In chapter eight of my new book, Curtis on the News: The Unfinished Chronicles, 2008-2013 (Book One) I noted a concern of what a few, beach visitors would encounter. It was on the sandy surface of Robert Moses, New York State Park. If you see it in the photo provided this is dog feces. They may be few because many been ' voiceless', they been unable yet to resolve this public health problem with the cooperation of others. My apology that the photo is not appealing and unsuitable for tourism with the July 4th holiday forthcoming.
But seeing it near or under your colorful large-size, beach towel and portable, food container. Or that you or your child be stepping on it with your bare feet, getting it in between your toes is worse than viewing the photo here. Could you estimate the personal health risk? Health officials have been aware of it for decades communicating that feces on the beaches might contaminate water, especially after the tides or rainy weather. What could be corrective for this unwanting encounter?
The answer involves primary what some, pet owners are ignoring; the obvious signage at Robert Moses State Parks not to bring their pets to the beach. Unless you have a seeing problem, the signs are impossible to avoid at the boardwalk entries to the ocean shore. Uncaring owners knew of the rule and likely bring their canine friends early in the morning or during late hours at the park. When there are fewer lifeguards and park employees, present to turn them away.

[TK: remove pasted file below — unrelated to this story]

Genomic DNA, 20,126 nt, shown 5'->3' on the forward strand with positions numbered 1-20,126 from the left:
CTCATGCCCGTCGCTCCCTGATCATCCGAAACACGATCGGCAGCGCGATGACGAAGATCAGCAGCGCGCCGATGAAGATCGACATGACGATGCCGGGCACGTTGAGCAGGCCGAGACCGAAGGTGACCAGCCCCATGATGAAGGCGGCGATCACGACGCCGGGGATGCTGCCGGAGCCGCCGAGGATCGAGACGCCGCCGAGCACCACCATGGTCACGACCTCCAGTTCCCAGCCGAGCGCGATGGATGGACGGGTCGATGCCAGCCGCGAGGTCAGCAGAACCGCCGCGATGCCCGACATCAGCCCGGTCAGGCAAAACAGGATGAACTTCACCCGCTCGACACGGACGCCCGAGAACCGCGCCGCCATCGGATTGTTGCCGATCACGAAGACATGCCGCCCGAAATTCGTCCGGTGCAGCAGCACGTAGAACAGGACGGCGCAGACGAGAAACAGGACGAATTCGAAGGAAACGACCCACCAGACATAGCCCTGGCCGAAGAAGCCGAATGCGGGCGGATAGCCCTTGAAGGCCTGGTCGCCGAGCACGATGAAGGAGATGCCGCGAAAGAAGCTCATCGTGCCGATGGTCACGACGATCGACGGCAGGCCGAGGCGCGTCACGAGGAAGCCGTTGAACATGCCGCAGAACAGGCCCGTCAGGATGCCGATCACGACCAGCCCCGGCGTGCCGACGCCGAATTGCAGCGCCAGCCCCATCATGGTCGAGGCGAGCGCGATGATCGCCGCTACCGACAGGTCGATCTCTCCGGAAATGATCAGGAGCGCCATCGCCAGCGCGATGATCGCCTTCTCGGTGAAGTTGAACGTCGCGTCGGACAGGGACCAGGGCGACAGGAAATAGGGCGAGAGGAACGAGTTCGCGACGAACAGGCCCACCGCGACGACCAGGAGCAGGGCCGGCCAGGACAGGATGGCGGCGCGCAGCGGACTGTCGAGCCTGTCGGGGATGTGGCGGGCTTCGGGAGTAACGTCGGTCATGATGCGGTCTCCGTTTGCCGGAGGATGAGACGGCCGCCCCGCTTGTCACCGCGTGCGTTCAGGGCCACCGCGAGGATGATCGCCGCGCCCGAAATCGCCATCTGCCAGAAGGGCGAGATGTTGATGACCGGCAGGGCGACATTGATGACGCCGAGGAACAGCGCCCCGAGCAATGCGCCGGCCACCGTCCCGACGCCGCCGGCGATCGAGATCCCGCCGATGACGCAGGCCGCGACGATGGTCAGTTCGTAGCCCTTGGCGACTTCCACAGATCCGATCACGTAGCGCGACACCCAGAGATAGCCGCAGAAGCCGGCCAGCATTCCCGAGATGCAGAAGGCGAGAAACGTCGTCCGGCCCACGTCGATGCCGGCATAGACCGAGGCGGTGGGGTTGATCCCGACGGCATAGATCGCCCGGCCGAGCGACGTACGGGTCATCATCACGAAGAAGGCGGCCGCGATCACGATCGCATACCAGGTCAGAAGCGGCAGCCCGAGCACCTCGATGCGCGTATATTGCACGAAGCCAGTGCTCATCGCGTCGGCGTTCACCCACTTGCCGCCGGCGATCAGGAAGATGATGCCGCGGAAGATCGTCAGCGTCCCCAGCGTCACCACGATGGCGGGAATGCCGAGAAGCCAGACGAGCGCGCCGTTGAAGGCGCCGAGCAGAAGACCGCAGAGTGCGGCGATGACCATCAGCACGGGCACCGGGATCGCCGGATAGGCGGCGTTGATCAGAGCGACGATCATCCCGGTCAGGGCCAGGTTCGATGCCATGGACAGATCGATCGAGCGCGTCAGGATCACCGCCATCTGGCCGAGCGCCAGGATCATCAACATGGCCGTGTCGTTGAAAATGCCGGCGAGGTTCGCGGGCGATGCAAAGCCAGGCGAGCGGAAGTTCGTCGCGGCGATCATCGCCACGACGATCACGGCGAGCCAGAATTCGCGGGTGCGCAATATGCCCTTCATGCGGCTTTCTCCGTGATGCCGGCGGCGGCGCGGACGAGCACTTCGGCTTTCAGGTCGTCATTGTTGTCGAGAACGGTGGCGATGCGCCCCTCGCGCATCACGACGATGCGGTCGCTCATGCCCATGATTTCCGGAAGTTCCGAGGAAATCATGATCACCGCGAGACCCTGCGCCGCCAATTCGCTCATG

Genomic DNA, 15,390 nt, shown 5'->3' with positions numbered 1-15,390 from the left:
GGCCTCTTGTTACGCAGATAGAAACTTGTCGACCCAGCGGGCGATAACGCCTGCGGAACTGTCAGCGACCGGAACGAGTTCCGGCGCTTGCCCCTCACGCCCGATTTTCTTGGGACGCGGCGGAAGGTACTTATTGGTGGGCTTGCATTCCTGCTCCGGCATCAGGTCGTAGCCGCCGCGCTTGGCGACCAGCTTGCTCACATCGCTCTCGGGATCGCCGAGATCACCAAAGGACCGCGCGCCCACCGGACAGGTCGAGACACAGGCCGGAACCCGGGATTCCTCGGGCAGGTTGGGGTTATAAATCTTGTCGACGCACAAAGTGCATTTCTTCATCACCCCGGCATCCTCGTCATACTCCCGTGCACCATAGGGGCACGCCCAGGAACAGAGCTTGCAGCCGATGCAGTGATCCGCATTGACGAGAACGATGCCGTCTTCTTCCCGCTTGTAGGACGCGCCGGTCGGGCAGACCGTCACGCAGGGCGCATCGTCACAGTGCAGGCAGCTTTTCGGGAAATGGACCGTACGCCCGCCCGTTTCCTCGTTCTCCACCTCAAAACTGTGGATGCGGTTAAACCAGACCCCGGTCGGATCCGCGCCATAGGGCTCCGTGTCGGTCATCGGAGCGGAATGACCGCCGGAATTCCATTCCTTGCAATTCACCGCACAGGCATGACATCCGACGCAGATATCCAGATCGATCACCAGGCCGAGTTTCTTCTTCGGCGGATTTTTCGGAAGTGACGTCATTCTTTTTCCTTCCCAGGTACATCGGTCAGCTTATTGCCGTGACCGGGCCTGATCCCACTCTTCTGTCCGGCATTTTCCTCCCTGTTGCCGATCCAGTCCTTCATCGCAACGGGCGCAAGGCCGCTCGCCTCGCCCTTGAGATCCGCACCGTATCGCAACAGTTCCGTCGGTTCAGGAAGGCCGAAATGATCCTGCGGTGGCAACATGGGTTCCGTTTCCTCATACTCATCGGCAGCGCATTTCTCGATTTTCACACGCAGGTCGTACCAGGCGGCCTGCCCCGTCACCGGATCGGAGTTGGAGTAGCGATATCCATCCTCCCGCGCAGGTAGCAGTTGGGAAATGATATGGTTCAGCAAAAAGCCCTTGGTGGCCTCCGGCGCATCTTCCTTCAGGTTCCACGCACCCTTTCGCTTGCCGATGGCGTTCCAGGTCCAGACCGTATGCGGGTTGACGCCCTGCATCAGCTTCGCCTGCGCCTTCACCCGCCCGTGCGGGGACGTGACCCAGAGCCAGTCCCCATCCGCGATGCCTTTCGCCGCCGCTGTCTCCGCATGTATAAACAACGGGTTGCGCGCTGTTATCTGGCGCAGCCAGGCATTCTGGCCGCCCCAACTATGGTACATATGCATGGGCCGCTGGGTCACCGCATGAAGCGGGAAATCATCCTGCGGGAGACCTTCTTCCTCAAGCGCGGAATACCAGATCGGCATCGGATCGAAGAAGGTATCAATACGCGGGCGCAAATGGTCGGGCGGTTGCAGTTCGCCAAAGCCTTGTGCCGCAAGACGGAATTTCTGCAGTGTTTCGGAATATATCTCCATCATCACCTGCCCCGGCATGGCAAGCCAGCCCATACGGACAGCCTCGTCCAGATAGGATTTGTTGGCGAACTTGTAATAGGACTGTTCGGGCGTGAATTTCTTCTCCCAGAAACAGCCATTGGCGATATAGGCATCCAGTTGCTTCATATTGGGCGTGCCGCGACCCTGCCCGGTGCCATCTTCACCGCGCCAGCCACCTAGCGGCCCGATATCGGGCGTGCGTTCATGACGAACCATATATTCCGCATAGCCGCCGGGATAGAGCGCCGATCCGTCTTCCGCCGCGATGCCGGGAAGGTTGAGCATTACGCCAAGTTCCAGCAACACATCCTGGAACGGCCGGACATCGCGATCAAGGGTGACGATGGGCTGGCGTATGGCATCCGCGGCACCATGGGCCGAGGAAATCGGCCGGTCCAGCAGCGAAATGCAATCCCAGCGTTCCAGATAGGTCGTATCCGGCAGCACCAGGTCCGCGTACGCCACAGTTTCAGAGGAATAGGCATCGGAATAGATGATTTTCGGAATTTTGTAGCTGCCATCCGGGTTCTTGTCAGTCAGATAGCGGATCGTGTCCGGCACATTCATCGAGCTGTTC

What else was done is that I will message park officials of the concern and send them this photo. Beach workers come upon the dog feces more often than they wish, when picking up un-discarded glass bottles, broken beach chairs, sun umbrellas and trash the morning after. There are so many visitors in and out that park officials are not able to respond to every violation. In fact, Robert Moses Park reportingly have a shortage of park police in response to possible, criminal acts.
Again the obvious answer depends on the pet owners. Towards the public health and safety of others pet owners must comply, because the park officials, employees, and their fellow, beach visitors are depending on them. It is a disappointment, unfortunately, but they need to keep their collared and name-tagged buddies at home, or in the care of other, responsible people. Isn't a better option than of burying their dog's feces deep in the sand or paying a costly fine if the dog is caught in the act by beach authorities? Do you have any other suggestions?